Democracy in Action

The Get Up signs were pretty funny.

I kind of love the experience of voting. Yes, it’s gut-wrenching when your candidate/party of choice doesn’t get in… but I still love it.

Yes, I’m one of those people who would still vote, without fail, if voting were not compulsory in this country. Voting is important. As a woman, I’m conscious of all those people who worked so hard to make sure that my gender was allowed to vote. As a human being, I’m conscious of all those people who worked so hard to make sure that anyone was allowed to vote.

I love doing my research beforehand, and organising my preferences. I love that I get to vote below the line, filling in all those boxes (110 this time!) so as to put the people I consider most vile right down the bottom. I love chit-chatting with the poll staff, stuck indoors on a beautiful spring day like this one. I love overhearing conversations while I queue, even when I think someone else’s politics are appalling. I guess I just kind of love knowing that at least we live in a country where we get to have those opinions, right or wrong. We may end up with a government that I can’t stand, and it may make me despair of people in this country… but it’ll be the one we, as a country, elected. And that’s still worth something.

I love the sausage sizzles, the cake stalls and the jumble sales. I always look through the books, even though I don’t buy physical books anymore, and don’t really want more in my house. I bought three little wooden sailing ships today, even though I don’t really want to add more dust catchers to the house. It was nice.

Despite everything, the mood was positive. People weren’t complaining about having to queue. The poll workers were great at bringing the elderly and parents with young children to the front of the queue so that they didn’t have to wait as long. The people handing out leaflets out front weren’t too pushy.

I know there will be things I get worked up about, later today. It seems pretty likely that the result is not the one I would choose. But right now… I feel positive about democracy.

And that’s a good thing.

I’ve heard a lot of people mocking our electoral system, lately, especially people from overseas who don’t seem to grasp our preferential voting system. I’m well aware that there are things in the system that don’t work as well as they should… but I still think it’s a better system than many of them out there. In Australia, voting for a non-major party is not a wasted vote. I can put whoever I want as number one on my ballot, and if they don’t get enough votes? My vote moves on to my second choice, all the way down the line.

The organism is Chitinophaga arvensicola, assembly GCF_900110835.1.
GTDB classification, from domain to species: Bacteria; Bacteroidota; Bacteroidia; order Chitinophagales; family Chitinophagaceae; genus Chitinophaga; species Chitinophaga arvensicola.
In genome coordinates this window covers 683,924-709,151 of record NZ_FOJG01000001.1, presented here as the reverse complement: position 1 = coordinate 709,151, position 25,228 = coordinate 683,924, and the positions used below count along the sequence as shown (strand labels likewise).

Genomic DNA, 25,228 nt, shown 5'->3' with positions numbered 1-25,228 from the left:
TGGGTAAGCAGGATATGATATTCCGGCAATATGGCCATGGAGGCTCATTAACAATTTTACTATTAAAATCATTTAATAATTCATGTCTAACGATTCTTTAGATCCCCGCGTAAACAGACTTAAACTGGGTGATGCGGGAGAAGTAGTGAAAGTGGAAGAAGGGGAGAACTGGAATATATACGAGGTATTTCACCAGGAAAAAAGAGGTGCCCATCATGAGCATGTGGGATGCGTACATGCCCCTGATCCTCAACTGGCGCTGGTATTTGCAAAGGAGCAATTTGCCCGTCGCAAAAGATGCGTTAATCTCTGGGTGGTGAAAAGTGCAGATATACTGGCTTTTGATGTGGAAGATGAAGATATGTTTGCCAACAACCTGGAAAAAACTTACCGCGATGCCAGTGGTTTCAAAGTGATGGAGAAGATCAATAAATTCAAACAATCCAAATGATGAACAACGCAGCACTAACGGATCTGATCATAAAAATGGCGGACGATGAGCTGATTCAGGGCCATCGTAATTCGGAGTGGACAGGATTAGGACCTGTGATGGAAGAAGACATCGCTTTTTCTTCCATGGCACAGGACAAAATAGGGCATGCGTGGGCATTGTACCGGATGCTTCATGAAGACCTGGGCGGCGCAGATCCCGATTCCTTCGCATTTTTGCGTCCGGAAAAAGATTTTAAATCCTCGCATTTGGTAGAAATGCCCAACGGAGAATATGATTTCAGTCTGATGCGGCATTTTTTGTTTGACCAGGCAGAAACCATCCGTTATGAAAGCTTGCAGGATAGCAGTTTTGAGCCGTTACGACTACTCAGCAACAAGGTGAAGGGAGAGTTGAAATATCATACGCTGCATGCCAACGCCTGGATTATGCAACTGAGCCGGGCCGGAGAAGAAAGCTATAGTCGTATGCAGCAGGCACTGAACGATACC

This is so important. It means I don’t have to sacrifice my integrity to vote for the party I think is least worst that has a chance at winning. It gives our government an opportunity for diversity. The Greens (who I do vote for) will almost certainly never win government – and without preferential voting, they’d likely never win so much as a single seat. But with preferences, they stand a chance, and that gives them a voice.

And in a way, it gives me a voice.

Mathematical Wizardry

My name is Louise, and I have a problem.

I really, really, really love elections.

I love watching polls, in the lead up. I love reading about what’s going on in key places. I love stressing over whether my preferred candidate(s) are going to win.

And I really love the numbers.

It’s weird, because back in high school I had no time for maths. I dropped even the most basic maths option after year eleven because I hated it so much – I just couldn’t see the point in continuing with it. I came very close to first in the subject before doing so, and was strenuously advised against it, but I was adamant: I wanted nothing to do with it.

The older I get, though, the more value I see in practical applications. It’s the same with science: I didn’t even consider taking any of the science subjects after year ten, and would have said quite honestly that I found science boring. And now… not so much. Not at all.

Rohan showed me Moneyball a few months ago, and despite having no interest in baseball whatsoever, I found it fascinating: the idea that you could predict winners and losers based on the numbers. Algorithms and probability and statistics and… all of these things made sense for me.

And the same is true for elections. It’s all down to polling data: with the right statistical analysis, you can predict actual results. Accurately. Really accurately. Of course, a lot of people don’t like the idea – but today’s election results seem to be a pretty conclusive win for some people say.

Me? I’m delighted. I love polling data. And I love it even more when someone smarter than me can explain what those numbers really mean.

(And yes, I’m also delighted by today’s election results. So many women! Obama! Gay marriage! Marijuana decriminalisation! There are a lot of wins, right there. I may no longer live in the USA, but I find that (overly complicated, utterly inefficient) system fascinating; this certainly won’t be the last of their elections I obsess over.)

I may even be ready to cope with Australia’s next federal election, although I’m not quite sure about that.